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Up to Orkney

Caithness & Orkney - Highlands

semi-overcast 17 °C
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After returning from Northumberland, things did not exactly improve. Over the winter we spent another 4 months in solid lockdown, and from which we are still emerging. Both Christmas and my 30th birthday were during this period, with us not being able to leave the house and spend it with anyone else.

Now, with things slowly improving, and the possibilities for holidays returning, we decided that a break would do us good. Travelling abroad is still almost impossible, and so our attention tuned to where domestically we would like to go, and one of those options was the Highlands of Scotland.

As it would take almost 10 hours to drive to the Highlands, we decided to fly this distance instead and hire a car from Inverness Airport.

At the Airport

At the Airport

It was the first time we had been to the airport this decade, and the effects of Covid were immediately clear, it was pretty empty and face masks were everywhere. As we were on a domestic flight we did not need to take any tests prior to boarding the plane - whereas anyone going abroad was required to do so. Which all seemed pretty stupid as there is no separation between Domestic and International travellers in the airport. Someone with Covid could easily have turned up and spread it to those who were going abroad and there was nothing to stop that happening...

Luckily our outgoing flight was half empty, and so we had plenty of space to sit comfortably on the plane, even if face masks were still required for the entirety of the flight. Just over an hour later we landed in Scotland and after collecting our suitcase we joined the slow moving hire car queue to collect our vehicle for the next week.

Over an hour later we finally had the keys, and were able to make our way up the Caithness - the most northern part of Great Britain. It was still a two hour drive up to Wick, which after today's travel and waiting meant by the time we arrived it was already mid-afternoon. Therefore the only thing we managed to see today was Castle Sinclair Girnigoe, a ruined castle on the cliffs just north of Wick. It was a beautiful sunny day, which we did not expect at all. After grabbing dinner we settled in for the night as we had an early start the following day.

Castle Sinclair Girnigoe

Castle Sinclair Girnigoe

The next morning wasn't as nice as the previous day - quite overcast and a bit cooler - but still not terrible. We got up early and made our way up to John O'Groats, took a brief look at the famous Signpost, before boarding he ferry over to Orkney for our daytrip of the islands. Like at Land's End, although this is the furthest part of Great Britain, just beyond the coast there is even more to see!

John O'Groats

John O'Groats

It took around 45 minutes to cross the Firth, and en route we were treated to sights of a Minke Whale. We then arrived on South Ronaldsay where we boarded a coach for our day tour of the islands.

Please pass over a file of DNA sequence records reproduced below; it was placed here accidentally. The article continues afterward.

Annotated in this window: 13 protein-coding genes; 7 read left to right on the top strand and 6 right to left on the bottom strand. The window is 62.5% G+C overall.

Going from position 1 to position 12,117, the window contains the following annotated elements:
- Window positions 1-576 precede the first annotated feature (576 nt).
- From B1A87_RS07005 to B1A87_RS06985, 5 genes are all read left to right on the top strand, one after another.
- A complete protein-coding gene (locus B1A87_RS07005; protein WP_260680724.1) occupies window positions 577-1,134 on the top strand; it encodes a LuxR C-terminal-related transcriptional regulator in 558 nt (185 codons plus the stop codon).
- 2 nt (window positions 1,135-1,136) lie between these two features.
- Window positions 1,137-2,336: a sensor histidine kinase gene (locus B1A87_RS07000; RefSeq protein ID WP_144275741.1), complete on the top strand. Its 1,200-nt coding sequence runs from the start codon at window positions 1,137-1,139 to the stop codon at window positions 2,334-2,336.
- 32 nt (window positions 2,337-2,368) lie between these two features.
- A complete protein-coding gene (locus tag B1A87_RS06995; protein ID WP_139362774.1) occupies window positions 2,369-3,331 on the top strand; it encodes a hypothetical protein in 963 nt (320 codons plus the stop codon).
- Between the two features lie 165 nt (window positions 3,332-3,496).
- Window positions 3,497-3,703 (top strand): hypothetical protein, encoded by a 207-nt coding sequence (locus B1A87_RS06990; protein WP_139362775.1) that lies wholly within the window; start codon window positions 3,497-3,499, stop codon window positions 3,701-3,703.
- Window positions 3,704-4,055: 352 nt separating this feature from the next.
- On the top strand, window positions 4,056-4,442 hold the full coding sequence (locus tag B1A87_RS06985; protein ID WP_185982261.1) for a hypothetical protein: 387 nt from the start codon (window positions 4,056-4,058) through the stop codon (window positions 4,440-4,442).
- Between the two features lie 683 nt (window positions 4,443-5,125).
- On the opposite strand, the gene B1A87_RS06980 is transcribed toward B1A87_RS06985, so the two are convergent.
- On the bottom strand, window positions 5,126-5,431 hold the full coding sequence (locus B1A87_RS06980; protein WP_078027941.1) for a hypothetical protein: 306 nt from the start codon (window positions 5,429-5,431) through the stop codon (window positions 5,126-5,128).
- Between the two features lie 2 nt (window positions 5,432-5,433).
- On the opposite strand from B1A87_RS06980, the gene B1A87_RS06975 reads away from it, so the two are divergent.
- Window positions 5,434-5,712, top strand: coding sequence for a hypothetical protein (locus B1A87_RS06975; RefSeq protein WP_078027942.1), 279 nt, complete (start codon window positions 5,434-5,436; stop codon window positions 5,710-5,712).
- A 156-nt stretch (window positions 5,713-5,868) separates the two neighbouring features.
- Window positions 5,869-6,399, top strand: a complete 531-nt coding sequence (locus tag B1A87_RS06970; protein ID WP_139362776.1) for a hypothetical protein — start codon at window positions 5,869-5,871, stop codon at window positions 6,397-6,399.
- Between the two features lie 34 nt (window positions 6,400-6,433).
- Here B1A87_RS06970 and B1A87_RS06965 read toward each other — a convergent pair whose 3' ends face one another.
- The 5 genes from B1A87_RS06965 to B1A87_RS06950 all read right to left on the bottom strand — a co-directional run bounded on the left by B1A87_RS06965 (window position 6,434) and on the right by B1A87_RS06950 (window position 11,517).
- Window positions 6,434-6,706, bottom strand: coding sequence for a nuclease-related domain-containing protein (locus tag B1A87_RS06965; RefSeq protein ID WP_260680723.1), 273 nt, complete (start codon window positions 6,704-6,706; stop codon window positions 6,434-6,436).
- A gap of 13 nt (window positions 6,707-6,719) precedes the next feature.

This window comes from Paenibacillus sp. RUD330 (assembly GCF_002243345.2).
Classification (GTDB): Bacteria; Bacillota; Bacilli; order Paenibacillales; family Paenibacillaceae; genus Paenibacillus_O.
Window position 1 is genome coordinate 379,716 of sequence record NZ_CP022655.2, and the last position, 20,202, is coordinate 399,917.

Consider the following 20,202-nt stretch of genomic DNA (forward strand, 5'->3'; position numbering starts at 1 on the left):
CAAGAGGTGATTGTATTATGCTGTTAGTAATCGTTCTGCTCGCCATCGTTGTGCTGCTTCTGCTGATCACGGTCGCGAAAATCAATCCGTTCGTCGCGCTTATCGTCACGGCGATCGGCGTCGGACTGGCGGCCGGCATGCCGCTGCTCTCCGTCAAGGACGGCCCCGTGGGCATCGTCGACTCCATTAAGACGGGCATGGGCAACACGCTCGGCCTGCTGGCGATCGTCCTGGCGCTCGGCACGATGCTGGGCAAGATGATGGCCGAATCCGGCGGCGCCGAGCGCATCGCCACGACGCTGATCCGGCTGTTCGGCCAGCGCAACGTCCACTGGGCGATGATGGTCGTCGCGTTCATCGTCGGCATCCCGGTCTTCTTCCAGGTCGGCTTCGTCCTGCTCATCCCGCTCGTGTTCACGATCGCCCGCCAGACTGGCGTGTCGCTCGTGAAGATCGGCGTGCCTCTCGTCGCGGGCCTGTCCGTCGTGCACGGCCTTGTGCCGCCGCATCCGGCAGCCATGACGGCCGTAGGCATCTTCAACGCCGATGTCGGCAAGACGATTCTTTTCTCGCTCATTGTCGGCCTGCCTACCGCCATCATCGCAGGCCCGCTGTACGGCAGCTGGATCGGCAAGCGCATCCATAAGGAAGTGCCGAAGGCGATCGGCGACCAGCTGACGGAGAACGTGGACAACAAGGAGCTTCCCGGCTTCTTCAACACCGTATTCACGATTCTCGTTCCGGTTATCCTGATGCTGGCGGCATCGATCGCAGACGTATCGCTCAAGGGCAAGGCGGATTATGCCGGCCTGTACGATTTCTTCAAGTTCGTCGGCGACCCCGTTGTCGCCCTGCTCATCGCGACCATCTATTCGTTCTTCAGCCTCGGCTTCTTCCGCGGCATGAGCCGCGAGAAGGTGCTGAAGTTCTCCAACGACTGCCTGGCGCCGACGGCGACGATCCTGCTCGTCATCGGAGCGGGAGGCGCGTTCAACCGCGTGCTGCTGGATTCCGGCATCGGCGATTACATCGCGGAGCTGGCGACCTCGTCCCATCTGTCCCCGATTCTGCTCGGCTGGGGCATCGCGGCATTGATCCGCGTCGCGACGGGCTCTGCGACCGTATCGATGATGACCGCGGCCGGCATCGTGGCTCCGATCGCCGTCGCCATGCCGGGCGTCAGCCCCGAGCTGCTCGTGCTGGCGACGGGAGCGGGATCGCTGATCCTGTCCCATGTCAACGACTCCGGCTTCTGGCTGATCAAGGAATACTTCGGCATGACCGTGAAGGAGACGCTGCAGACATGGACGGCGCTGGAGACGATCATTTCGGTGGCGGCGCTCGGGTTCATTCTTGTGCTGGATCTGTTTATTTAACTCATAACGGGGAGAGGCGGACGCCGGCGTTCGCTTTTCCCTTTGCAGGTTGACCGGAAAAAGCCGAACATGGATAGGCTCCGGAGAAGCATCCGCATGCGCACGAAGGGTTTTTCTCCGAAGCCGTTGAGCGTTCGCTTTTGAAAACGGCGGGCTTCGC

The Shipwrecks from the Churchill Barriers

The Shipwrecks from the Churchill Barriers

After crossing the Churchill Barriers, and passing multiple shipwrecks we arrived in Kirkwall, the capital of Orkney, where we went for a wander around the town, past the St. Magnus Cathedral, which was sadly closed due to redevelopment.

St. Magnus Cathedral

St. Magnus Cathedral

After taking a look at the Earl's Palace and Harbour we then boarded the coach an made our way over to Stromness, the second largest town and main ferry port from mainland Great Britain. Here we had lunch before we moved on to our first proper attraction - Skara Brae.

Skara Brae

Skara Brae

Skara Brae was a Neolithic settlement that was buried until a storm re-exposed it in 1850. Preserved like Pompeii in great condition, it is older than Stonehenge and the Pyramids, and has become the top tourist site in Orkney. Unsurprisingly it was relatively busy, by Covid standards.

We then walked around the corner to Skaill House on old preserved manor house, which overlooks Skara Brae, and contains amongst other possessions Captain Cook's crockery.

Captain Cook's Crockery

Captain Cook's Crockery

After this, we stopped at the Ring of Brodgar, a large stone circle on an isthmus between two lochs, and it's similar counterpart, the Stones of Stenness. Both of which are part of the UNESCO World Heritage site - the Heart of Neolithic Orkney, together with Skara Brae

Ring of Brodgar

Ring of Brodgar

After a comfort break in Kirkwall we then headed back towards the ferry port, via the Italian Chapel, built by Italian Prisoners of War at the end of World War II.

Italian Chapel

Italian Chapel

From here there were also views of Scapa Flow, a large body of water enclosed by the islands of Southern Orkney, in which the German WWI naval fleet was scuttled in 1919, and which currently serves as an ideal location of Oil Rig repairs.